Wall Street bonus average falls to $101K
Major banks are seeing lower returns and economic instability in the US and Europe. And employee rewards are taking the hit.
That's the estimate of State Comptroller Thomas DiNapoli, according to the New York Post. And while it seems like an incredible amount to most of us, it's actually a 16.5% drop from last year and nearly a 50% drop from the high-rolling days of 2006.
Some traders are waiting out these lean years in hopes of a return to the golden days. After all, Wall Street is more adept at making bundles of cash than just about anyone. It's well-positioned to capitalize on an economic recovery.
But others think Wall Street will never get back to those days of huge bonuses and thousand-dollar meals billed to the company expense account. "I don't believe the typical bonuses, as we used to know them, exist anymore," the CEO of one investment group, Shaffer Asset Management, told the Post.
Why the big banks being so tight-fisted? Four reasons:
1. The fiscal cliff. Although it appears that lawmakers are heading to some kind of solution, there is still too much up in the air. Wall Street has no clue what will happen after Jan. 1, and bankers are worried about what impact the fiscal cliff, with its significant tax increases and spending cuts, will have on the economy's growth.
2. The Federal Reserve. As Operation Twist expires, will the Fed move to another round of quantitative easing?
3. Europe. The neverending drama has impacted Wall Street all year as traders wait nervously for developments in the European debt crisis. This weekend, Italian prime minister Mario Monti said he would resign after the 2013 budget is approved.
4. Lower returns. A market downturn has made it much harder for banks to make money. The banking industry's return on equity slid to 7.6% in 2011 from 8.4% in 2010, Bloomberg reports. The average cost of that equity is around 10% to 12%.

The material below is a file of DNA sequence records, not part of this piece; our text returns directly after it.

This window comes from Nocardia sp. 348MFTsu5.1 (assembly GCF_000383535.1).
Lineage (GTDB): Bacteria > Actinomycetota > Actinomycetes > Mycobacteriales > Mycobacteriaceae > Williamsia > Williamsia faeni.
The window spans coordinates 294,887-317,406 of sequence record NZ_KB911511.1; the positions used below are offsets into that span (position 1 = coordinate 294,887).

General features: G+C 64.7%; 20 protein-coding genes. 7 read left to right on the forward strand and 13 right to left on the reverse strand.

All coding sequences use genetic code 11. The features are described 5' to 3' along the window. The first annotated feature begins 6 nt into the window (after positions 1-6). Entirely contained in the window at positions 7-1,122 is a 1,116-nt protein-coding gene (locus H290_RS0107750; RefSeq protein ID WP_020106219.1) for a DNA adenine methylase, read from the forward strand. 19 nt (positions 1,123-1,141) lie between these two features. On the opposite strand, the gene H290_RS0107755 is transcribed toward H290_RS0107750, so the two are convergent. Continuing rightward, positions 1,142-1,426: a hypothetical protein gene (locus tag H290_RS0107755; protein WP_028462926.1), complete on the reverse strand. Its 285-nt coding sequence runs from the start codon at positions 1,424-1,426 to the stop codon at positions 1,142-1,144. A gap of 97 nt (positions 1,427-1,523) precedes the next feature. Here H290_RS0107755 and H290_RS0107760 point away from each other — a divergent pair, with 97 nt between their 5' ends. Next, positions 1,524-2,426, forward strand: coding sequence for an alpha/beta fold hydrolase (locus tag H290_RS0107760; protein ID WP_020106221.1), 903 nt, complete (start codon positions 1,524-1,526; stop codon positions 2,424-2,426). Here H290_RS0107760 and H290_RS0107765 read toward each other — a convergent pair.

All of those issues are creating uncertainty, which is Public Enemy No. 1 for Wall Street. And until banks feel a little more sure about what's going on, the spigot of bonus cash will be turned down.
The workforce is getting trimmed as well. Citigroup (C) is cutting 11,000 positions across the board, while UBS is getting out of fixed-income trading altogether. The Wall Street Journal reports that investment-banking and trading revenue at the 10 largest banks may only rise by 2.8% this year to $148 billion. That's a 32% drop from 2009 and a 13% drop from 2010.
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These are probably the same people bitchin' the most about paying a little more tax, like 28% or so.
Most probably write their Suits, shoeshines, haircuts,cabfare and lunches off as a business expense.
WHO GIVES A FAT RAT'S @SS??????
Everybody on Wall Street is a freakin' CROOK.......
HEY JIM...68...We all paid those taxes, that worked...Not 36% Federal,unless you make BIG BUCKS, but then you pointed out MINUS DEDUCTS of course...YES plus those...AND if you invested in certain things like a Farm/Ranch/home office&space or other items, YOU COULD write off more...
Yeah I know the game, Jim....I know the game.
This is a crap story. First, they are generating a story off of estimates from earning analysts. Second, they are telling you the estimated average. You don't know if this is an estimate that'll happen - or not happen; you don't know if this average is for 10 bonuses or 1,000... this is a crap load of crap designed to inflame public sentiment again.
Well guess what - if you really want change on Wall Street and feel there are transgressions - do what I do - buy shares in each company you have an issue with and make your voice be heard... don't just vote for the proxy - make a statement! Wall Street listens to its investors more than bloggers that are simply getting worked up by a liberal media that wants divisivenss.
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The news from Europe knocked the key indices from their early highs, while giving a boost to safe-haven assets like gold futures (+0.5% to $1290.80/ozt), Treasuries (10-yr yield -1 bps to 2.69%), and the Japanese yen (102.30 ... More
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